I never imagined that I would actually do this. Almost two years ago my husband, Paul, said to me, “Hey. Let’s hike the John Muir trail to celebrate our 20th wedding anniversary”. I said, “Sure!” not knowing exactly what I was agreeing to. As plans were made, gear was purchased, and as the summer of 2018 approached, I only began to understand what our adventure might be like. We sat down one Wednesday night, trail maps spread all over the kitchen table, plotting the actual mileage and food drop planning for 24 days of hiking. This was the first detailed picture I had in my mind of the John Muir Trail, 11 passes between 11-14,000 ft. A summit on the highest mountain in the contiguous United States at 14,505 ft. on the actual day of our anniversary. Miles and miles of wilderness in every direction of this trail while leaving cell phones and civilization behind.
The night before our trip I couldn’t sleep at all. I was worried about leaving the kids: 5 children ages 8-18 would be continuing life at home without us for almost a month. Grandparents were coming to help, but did I pay all the bills? Did I let their piano teacher know we were taking a break? Did I get dog food? I was anxiously anticipating the journey to come. What if my recently injured foot couldn’t take the daily beating? What if Paul fell and broke his leg? What if we come across a bear? Tossing and turning that whole night, I welcomed the 4am alarm when we piled our backpacks into the car. Paul’s dad drove us to Yosemite National Park to finally begin our adventure.
Our plan was to hike about 10 miles a day with a few rest days (zero days) in the schedule just in case. Once we took our first couple of steps on the John Muir Trail and took a breath of clear mountain air, I was ready for anything. Beautiful mountains everywhere, crystal clean stream, meadows bubbling with wildlife, every twist in the trail revealed a new landscape. Everything started off so well that first day. It was just a bit longer to our first destination, only a mile or so. But suddenly, the path went straight up, the switchbacks got steeper and steeper. I could feel my lungs gasping for breath as we trudged up the side of a mountain. I panicked a little, why was this so hard? I couldn’t breathe, the sun was so intensely hot. But Paul, looked back at me and recognized that exhausted glare in my eyes. He said exactly what he says at our 6:30am CrossFit class. “You’re fine, just do it – one foot in front of the other.” Yep. Just like a terrible long soul-crushing WOD– I could do it. I was tired, I was ready to give up (on day 1) but I could do it.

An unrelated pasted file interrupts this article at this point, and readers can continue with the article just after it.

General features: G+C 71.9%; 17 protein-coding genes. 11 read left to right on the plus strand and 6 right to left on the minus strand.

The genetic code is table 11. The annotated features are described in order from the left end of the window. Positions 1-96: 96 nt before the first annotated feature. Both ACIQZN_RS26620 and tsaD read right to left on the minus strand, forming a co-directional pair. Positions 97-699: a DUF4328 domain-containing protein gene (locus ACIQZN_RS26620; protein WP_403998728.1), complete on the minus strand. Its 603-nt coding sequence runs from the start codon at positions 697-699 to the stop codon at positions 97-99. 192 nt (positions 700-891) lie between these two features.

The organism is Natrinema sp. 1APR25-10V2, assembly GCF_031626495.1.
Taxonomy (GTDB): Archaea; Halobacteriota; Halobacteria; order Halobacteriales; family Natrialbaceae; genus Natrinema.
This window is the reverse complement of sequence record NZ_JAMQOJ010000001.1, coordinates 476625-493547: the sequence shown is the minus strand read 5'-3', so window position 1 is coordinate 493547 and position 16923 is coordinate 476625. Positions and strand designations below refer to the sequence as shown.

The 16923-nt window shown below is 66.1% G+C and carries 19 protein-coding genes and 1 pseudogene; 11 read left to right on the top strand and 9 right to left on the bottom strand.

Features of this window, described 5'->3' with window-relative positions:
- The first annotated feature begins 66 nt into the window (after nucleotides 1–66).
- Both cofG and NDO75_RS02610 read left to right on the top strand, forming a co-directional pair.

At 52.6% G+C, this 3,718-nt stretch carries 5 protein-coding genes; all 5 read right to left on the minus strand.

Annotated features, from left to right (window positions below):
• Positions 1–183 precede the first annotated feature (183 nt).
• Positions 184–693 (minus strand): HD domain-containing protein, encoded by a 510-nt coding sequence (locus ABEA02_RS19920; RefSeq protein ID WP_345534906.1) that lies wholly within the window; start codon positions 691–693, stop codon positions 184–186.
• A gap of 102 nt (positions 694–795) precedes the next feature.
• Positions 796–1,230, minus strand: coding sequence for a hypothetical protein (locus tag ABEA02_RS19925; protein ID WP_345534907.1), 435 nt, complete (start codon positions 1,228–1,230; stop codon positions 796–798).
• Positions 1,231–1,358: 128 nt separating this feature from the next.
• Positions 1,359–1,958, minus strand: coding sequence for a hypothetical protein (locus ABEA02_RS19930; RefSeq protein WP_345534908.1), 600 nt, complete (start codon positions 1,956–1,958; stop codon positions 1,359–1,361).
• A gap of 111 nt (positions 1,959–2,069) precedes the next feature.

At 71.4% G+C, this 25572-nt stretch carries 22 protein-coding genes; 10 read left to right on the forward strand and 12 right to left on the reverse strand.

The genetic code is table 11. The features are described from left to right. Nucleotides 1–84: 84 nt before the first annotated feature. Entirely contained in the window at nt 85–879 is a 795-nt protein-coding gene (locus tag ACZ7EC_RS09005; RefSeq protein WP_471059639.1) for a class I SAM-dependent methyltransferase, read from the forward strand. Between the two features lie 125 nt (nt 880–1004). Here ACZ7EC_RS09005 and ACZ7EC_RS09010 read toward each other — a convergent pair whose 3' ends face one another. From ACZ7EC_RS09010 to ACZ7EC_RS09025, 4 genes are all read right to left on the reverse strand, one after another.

Several moments during our trip, I was pushed to a point beyond what was comfortable. Way beyond that point. Heat, cold, insane step-ups, rocky descents down, heights and water crossings, unknown situations were waiting for us just a few steps beyond. But I’ve done this before. OK, maybe not 4 miles of 24” rock-chiseled steps under the blazing sun climbing the Golden Staircase – but I remembered this pain. I know what it’s like to work so hard so that every muscle in my body tingles and I might vomit. I know what it feels like to sweat through every single article of clothing, heaving heavy loads, barley able to breathe. I know when that dizzy feeling warrants a 5-minute break, so I can regroup and push on. I’ve done this before.
After the first couple of hard challenges along the trail, I was more at ease. Instead of panic when I saw the next 19 days of several miles of elevation gain, I just told myself, “It’s a 24-day chipper. One rep at a time.” When my breathing got frantic and my legs were tired, I fell into that paced rhythm that I learned from the gym. When I was hot, tired, cold, hungry, I was reminded that this present pain was temporary – I would be fine. My body had been trained to do this – by CrossFit.
Cindy Koch is a Mother of 5, Wife and doer of many things. She is also our Teens/Kids program director and coach, and now a mountaineer.